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Osteoporosis is a major public health concern in Saudi Arabia's aging population. There is particularly limited information on how diet affects bone loss in this ethnic group. The purpose of this study was to examine the association between dietary calcium (Ca) intake and osteoporosis risk in Saudi adults. A total of 1950 patients (416 males and 1534 females) with known risk factors for osteoporosis participated in this cross-sectional study. A short questionnaire (CaQ) was used to assess dietary Ca intakes in patients attending tertiary hospitals in Riyadh City. The prevalence of osteoporosis was 21.3% and was more common in females (93.5%). Patients with osteoporosis were older (p < 0.001) and had lower BMI (p < 0.001). Results showed that the overall mean Ca intake was only 445.1 mg/day (recommended dietary intake of 1300 mg/day). Tea intake (OR = 0.8 95%CI: 0.7-1.0; p = 0.02) and consumption of fish and eggs (OR = 0.9 95%CI: 0.8-1.0; p = 0.01) were significantly associated with a lower risk of osteoporosis. Furthermore, consumption of biscuits, cake and bread slices were significantly associated with higher incidence of osteoporosis (OR = 1.3 95%CI: 1.0-1.5; p = 0.02). In conclusion, extremely low dietary Ca intake was observed among Saudi adults already at risk of osteoporosis. A balanced diet including high amount of Ca, vitamin D and omega-3 fatty acids accompanied by limiting consumption of foods high in saturated fats and glycemic index may be helpful in reducing osteoporosis risk in the Saudi adult population.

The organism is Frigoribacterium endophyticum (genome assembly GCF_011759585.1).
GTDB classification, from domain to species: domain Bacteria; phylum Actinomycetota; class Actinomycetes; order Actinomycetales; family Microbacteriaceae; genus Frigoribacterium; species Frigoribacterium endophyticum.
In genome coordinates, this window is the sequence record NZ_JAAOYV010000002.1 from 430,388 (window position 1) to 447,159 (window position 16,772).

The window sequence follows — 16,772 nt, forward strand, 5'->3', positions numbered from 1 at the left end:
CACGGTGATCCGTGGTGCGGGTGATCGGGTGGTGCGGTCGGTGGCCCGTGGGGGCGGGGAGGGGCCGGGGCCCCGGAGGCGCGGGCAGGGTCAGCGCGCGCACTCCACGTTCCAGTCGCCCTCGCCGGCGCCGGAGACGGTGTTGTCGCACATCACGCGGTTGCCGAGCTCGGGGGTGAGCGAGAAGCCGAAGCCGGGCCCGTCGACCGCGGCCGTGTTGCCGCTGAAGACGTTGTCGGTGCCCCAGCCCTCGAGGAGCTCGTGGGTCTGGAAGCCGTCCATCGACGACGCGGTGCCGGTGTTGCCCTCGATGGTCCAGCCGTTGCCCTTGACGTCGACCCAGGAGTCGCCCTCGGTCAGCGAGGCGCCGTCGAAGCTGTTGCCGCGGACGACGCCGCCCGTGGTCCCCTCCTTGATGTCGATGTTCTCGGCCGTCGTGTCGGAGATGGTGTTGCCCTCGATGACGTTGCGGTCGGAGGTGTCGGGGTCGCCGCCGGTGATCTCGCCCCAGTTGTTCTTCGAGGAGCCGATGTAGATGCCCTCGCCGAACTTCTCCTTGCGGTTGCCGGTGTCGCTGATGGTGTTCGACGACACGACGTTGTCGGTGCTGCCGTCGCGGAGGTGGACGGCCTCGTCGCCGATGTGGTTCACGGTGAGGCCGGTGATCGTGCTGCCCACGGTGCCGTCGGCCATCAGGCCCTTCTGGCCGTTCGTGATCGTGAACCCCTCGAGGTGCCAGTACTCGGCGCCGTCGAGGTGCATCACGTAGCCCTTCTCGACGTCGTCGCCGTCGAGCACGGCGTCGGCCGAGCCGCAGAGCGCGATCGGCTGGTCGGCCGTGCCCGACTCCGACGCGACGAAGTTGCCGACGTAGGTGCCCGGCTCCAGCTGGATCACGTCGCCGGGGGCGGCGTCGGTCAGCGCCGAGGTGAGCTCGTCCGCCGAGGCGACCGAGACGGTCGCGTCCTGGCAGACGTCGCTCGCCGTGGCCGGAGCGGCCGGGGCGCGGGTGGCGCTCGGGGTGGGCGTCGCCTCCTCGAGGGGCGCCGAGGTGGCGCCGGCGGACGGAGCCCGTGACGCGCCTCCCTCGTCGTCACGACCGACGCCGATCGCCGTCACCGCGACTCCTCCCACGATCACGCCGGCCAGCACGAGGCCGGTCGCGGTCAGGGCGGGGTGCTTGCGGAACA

Nasser M Al-Daghri, Syed Danish Hussain, Abdullah M Alnaami, Naji Aljohani, Shaun Sabico. Dietary Calcium Intake and Osteoporosis Risk in Arab Adults. Nutrients. 2023 Jun 21;15(13)

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PMID: 37447157

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